An Ode to the Humble Tannin

June, 2014

A short stroll in any of Ottawa’s trendier markets will confirm what is already common knowledge among tea aficionados: the world’s second most consumed beverage is experiencing an unprecedented explosion of popularity in the western world. Although tea is best known as a herbal tonic, opportunistic businesspeople have been adding tea extracts to everything from nutritional supplements to shampoos in order to market their products.

The important question Ottawa’s tea community should be asking itself is this: why pay for something you already own? The used leaves in the bottom of your teapot or gaiwan have hardly outlived their usefulness.

While tea’s stimulating and antioxidant properties have been well publicized, the myriad utilities of a diverse group of large molecule, weak organic acids called tannins are less well known.

 

In The Kitchen

One needn’t be a biochemist to appreciate the textural nuances of a round, full-bodied glass of red wine at one of Ottawa’s fine-dining establishments. The tannins responsible for this feeling in tea and wine bind to the surface of the tongue, making a cup of tea which is more than 99% water give the sensation of a much more viscous fluid.*

After finishing a tea session, chop up a few of the leaves (discarding the stems) and add them to savoury dishes to lend the meal extra depth. When making quiche, I often let my tea leaves steep overnight in cool water, then use the liquor to deglaze the pan used to fry onions. (I’ve found roasted oolongs to be particularly well-suited to this dish.) Deglazing provides a quick shot of flavour, and the added tannins from the long infusion give the dish a rounder aspect.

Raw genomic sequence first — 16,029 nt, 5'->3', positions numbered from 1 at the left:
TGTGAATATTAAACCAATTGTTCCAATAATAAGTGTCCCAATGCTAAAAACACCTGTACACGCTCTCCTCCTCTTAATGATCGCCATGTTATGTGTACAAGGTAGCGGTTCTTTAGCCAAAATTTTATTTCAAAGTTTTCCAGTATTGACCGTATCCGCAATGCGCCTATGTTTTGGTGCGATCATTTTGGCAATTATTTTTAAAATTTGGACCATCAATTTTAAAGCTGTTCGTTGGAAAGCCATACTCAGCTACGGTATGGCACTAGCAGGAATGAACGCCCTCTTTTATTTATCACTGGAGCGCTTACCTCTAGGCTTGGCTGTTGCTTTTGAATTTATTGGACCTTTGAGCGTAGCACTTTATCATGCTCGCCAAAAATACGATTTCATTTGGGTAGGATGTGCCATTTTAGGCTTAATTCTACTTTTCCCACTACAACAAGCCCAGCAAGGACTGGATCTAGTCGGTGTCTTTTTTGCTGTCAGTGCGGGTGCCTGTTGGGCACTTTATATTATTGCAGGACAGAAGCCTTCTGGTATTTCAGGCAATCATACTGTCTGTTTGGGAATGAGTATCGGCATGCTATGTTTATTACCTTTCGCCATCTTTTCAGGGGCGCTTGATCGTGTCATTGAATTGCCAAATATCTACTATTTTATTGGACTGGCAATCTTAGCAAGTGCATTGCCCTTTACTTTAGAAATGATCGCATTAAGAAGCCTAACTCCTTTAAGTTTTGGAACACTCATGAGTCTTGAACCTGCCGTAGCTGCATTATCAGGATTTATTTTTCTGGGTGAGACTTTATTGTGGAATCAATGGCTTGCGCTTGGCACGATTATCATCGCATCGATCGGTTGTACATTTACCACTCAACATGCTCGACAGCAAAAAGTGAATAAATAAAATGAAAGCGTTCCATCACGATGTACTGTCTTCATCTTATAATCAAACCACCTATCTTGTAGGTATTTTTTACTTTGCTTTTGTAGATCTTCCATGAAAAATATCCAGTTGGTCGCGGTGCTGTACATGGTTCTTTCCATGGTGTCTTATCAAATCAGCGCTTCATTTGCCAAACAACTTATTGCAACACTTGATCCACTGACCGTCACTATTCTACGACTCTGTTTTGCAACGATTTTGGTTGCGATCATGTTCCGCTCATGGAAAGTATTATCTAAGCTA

In The Medicine Cabinet

All tannins possess the ability to slightly constrict biological membranes, including the skin. This makes tannin solutions particularly useful in skincare regimens, due to their ability to decrease redness and inflammation, and reduce the appearance of wrinkles. This, coupled with their ability to stop bleeding, makes a cup of oversteeped tea (or a strong infusion made from no-longer-flavourful leaves) an excellent aftershave.

Additionally, tannin molecules are able to bind to microbial membranes and interfere with their function. Coupled with their mild acidity, this property gives tannin solutions a mild antifungal and antibacterial effect. Even better for those of us with oily skin! (Note that although tannins are safe to drink in tea, it’s always a good idea to do a test patch with any skin product before applying to a larger area.)

 

In The Garden

Last, but not least, tea can be used as a fertile top-dressing. Old tea leaves that would have ended up in the compost or Ottawa’s Green Bin program can be scattered across the soil at the base of acid-loving plants, such as azaleas and rhododendrons. The tannins, being slightly acidic, will gradually leach out of the leaves and slightly lower the pH of the soil below without having to use chemical fertilizers.

By using the above-mentioned Ottawa’s tea community can reap the benefits of their tea—long after they’ve drain the last dregs from their mug.

 

 

*This is the same reason an over-steeped tea can make the mouth feel dry; the tannins cover the surface of the tongue and form a layer which water cannot penetrate, making the tongue dry at the molecular level.

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